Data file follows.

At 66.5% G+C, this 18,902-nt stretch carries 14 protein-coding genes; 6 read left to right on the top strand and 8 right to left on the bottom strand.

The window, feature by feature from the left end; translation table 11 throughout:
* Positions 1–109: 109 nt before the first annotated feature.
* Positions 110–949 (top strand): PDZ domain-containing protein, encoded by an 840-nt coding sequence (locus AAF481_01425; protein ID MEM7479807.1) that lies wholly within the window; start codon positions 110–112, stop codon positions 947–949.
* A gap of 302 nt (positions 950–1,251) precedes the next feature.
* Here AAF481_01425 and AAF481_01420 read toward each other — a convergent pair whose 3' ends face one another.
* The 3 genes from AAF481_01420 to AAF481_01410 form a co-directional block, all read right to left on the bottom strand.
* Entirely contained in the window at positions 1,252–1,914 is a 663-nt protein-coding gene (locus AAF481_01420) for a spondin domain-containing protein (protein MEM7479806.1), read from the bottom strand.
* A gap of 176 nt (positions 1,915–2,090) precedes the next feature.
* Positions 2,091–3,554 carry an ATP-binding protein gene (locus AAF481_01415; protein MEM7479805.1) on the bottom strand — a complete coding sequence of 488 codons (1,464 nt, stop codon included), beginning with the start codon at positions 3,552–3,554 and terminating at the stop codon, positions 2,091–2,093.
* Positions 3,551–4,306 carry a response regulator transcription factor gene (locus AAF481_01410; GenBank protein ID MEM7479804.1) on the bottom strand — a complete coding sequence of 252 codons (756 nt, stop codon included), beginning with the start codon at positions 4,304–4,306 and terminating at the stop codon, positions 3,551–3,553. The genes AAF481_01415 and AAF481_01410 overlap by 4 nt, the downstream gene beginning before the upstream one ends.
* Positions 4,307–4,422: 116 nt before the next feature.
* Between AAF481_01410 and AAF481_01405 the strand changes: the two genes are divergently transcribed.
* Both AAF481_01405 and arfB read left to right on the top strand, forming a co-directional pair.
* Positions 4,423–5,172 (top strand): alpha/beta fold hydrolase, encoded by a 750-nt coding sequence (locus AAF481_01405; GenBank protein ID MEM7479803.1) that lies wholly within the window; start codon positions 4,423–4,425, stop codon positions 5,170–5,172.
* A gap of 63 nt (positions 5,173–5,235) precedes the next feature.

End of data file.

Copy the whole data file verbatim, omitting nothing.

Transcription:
At 66.5% G+C, this 18,902-nt stretch carries 14 protein-coding genes; 6 read left to right on the top strand and 8 right to left on the bottom strand.

The window, feature by feature from the left end; translation table 11 throughout:
* Positions 1–109: 109 nt before the first annotated feature.
* Positions 110–949 (top strand): PDZ domain-containing protein, encoded by an 840-nt coding sequence (locus AAF481_01425; protein ID MEM7479807.1) that lies wholly within the window; start codon positions 110–112, stop codon positions 947–949.
* A gap of 302 nt (positions 950–1,251) precedes the next feature.
* Here AAF481_01425 and AAF481_01420 read toward each other — a convergent pair whose 3' ends face one another.
* The 3 genes from AAF481_01420 to AAF481_01410 form a co-directional block, all read right to left on the bottom strand.
* Entirely contained in the window at positions 1,252–1,914 is a 663-nt protein-coding gene (locus AAF481_01420) for a spondin domain-containing protein (protein MEM7479806.1), read from the bottom strand.
* A gap of 176 nt (positions 1,915–2,090) precedes the next feature.
* Positions 2,091–3,554 carry an ATP-binding protein gene (locus AAF481_01415; protein MEM7479805.1) on the bottom strand — a complete coding sequence of 488 codons (1,464 nt, stop codon included), beginning with the start codon at positions 3,552–3,554 and terminating at the stop codon, positions 2,091–2,093.
* Positions 3,551–4,306 carry a response regulator transcription factor gene (locus AAF481_01410; GenBank protein ID MEM7479804.1) on the bottom strand — a complete coding sequence of 252 codons (756 nt, stop codon included), beginning with the start codon at positions 4,304–4,306 and terminating at the stop codon, positions 3,551–3,553. The genes AAF481_01415 and AAF481_01410 overlap by 4 nt, the downstream gene beginning before the upstream one ends.
* Positions 4,307–4,422: 116 nt before the next feature.
* Between AAF481_01410 and AAF481_01405 the strand changes: the two genes are divergently transcribed.
* Both AAF481_01405 and arfB read left to right on the top strand, forming a co-directional pair.
* Positions 4,423–5,172 (top strand): alpha/beta fold hydrolase, encoded by a 750-nt coding sequence (locus AAF481_01405; GenBank protein ID MEM7479803.1) that lies wholly within the window; start codon positions 4,423–4,425, stop codon positions 5,170–5,172.
* A gap of 63 nt (positions 5,173–5,235) precedes the next feature.